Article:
Bangladesh players announce boycott plan, India tour under threat


DHAKA: Bangladesh’s cricketers have decided not to participate in any cricket activity for the foreseeable future until their demands for the improvement of cricket in the country are met. The immediate impact of their action will be on the National Cricket League, currently in progress, the training camp for next month’s tour of India, and possibly the tour itself.

The players released a list of 11 demands, including a reversal of the Bangladesh Cricket Board’s decision last month to abandon the Bangladesh Premier League’s franchise-based model. Those present at the press conference, at the National Cricket Academy in Dhaka, included Shakib Al Hasan and Mahmudullah.

“Everything is included,” said Shakib. “Apart from the Under-19s and the other age-group teams, all first-class and national teams are included. From today. From the National Cricket League to first-class, national team preparations, internationals…everything is included.”

The BCB CEO Nizamuddin Chowdhury said they would react only once the demands are presented to them formally and they know the details.

Asked what response they anticipated from the board, Shakib said solutions would be found when the demands were met or discussed. “When the demands are met, normal service will resume. All of us want cricket to improve. Some of us will play for another ten years, some for four-five years, but we want to create a good environment for the players who will come after us, so Bangladesh cricket can move forward.”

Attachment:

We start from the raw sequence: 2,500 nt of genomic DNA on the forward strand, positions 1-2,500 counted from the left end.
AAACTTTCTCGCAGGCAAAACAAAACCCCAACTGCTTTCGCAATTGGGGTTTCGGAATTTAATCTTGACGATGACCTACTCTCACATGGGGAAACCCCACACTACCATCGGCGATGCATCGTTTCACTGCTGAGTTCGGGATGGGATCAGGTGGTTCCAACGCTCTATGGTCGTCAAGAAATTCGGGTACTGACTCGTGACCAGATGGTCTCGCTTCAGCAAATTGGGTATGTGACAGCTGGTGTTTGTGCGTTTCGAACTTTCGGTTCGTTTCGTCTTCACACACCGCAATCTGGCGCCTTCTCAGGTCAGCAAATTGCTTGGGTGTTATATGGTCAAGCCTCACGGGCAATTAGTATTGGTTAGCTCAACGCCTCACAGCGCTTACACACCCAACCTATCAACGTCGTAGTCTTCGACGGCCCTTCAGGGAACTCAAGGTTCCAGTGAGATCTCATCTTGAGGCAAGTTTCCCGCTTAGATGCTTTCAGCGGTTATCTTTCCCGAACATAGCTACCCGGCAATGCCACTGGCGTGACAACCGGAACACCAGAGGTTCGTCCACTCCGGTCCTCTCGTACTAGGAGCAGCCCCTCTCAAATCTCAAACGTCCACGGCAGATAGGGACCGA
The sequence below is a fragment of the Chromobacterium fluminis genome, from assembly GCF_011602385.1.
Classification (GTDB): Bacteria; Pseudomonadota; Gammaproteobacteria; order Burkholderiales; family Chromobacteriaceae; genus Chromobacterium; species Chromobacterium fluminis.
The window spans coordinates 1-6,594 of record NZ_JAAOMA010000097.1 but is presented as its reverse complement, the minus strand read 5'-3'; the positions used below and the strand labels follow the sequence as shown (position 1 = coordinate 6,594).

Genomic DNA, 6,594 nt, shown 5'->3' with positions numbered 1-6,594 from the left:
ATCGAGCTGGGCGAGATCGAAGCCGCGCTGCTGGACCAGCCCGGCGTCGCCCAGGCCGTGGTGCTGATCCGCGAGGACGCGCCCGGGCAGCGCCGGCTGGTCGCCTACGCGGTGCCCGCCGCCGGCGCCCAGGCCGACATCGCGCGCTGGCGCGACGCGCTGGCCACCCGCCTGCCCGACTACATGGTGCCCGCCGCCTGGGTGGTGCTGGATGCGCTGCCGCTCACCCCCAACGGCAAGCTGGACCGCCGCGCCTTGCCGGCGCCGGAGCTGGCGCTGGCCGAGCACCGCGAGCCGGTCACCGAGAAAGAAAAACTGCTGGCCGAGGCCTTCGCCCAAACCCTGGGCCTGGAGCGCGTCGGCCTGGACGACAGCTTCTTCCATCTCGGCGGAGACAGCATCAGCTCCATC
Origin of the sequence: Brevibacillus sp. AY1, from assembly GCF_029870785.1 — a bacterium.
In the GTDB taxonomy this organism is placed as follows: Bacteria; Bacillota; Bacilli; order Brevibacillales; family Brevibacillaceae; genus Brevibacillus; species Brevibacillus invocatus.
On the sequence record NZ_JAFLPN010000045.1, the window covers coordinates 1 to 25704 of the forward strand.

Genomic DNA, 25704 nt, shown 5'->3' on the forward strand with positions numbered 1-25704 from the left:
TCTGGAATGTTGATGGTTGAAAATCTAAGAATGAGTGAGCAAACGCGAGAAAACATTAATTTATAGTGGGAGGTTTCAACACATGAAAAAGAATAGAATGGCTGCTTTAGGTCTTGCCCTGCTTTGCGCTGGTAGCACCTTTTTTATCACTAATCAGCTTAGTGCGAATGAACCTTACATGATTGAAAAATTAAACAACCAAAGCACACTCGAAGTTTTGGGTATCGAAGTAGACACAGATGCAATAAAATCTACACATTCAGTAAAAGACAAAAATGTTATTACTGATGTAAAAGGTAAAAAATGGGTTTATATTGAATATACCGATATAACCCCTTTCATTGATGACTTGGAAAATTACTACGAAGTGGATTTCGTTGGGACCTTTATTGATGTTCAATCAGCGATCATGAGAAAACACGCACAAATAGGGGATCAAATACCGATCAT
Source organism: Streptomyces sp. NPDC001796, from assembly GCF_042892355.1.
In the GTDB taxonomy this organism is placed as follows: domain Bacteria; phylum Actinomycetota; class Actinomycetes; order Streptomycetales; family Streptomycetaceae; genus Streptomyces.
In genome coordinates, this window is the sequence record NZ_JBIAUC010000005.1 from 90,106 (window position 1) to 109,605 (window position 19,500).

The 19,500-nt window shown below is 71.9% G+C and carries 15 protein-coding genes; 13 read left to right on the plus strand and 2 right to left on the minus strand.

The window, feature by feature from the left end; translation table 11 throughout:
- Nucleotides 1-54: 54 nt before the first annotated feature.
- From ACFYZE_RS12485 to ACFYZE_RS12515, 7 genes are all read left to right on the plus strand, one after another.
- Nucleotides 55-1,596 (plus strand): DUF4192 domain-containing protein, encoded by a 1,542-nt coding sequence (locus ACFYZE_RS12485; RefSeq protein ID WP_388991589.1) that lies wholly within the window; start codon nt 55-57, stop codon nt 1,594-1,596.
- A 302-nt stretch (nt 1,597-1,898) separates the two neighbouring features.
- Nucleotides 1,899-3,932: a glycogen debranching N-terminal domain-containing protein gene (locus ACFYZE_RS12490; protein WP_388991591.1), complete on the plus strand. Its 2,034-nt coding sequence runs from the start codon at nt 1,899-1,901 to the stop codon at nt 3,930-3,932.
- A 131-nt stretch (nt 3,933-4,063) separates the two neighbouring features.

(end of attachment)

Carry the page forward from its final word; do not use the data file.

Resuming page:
Shakib clarified that women cricketers were not included in today’s developments but added that they were welcome to join. “We haven’t been able to include the women cricketers here, because it was done in a rush. If they have any demands, they are most welcome to join us. I am sure they have grievances too. If they come to us and join us, we will be able to put forward their demands too.”

The state of cricket in the country had led to simmering discontent among the players. The trigger seems to be the decision on the BPL, which reduced the average professional cricketer’s earning to an all-time low. The players’ woes were furthered after the BCB didn’t raise the match fees in the first-class competition that began earlier this month. These, in addition to the salary cap applied to the Dhaka Premier League, although it used to be an open market for club-to-club transfer for players, for the last several years.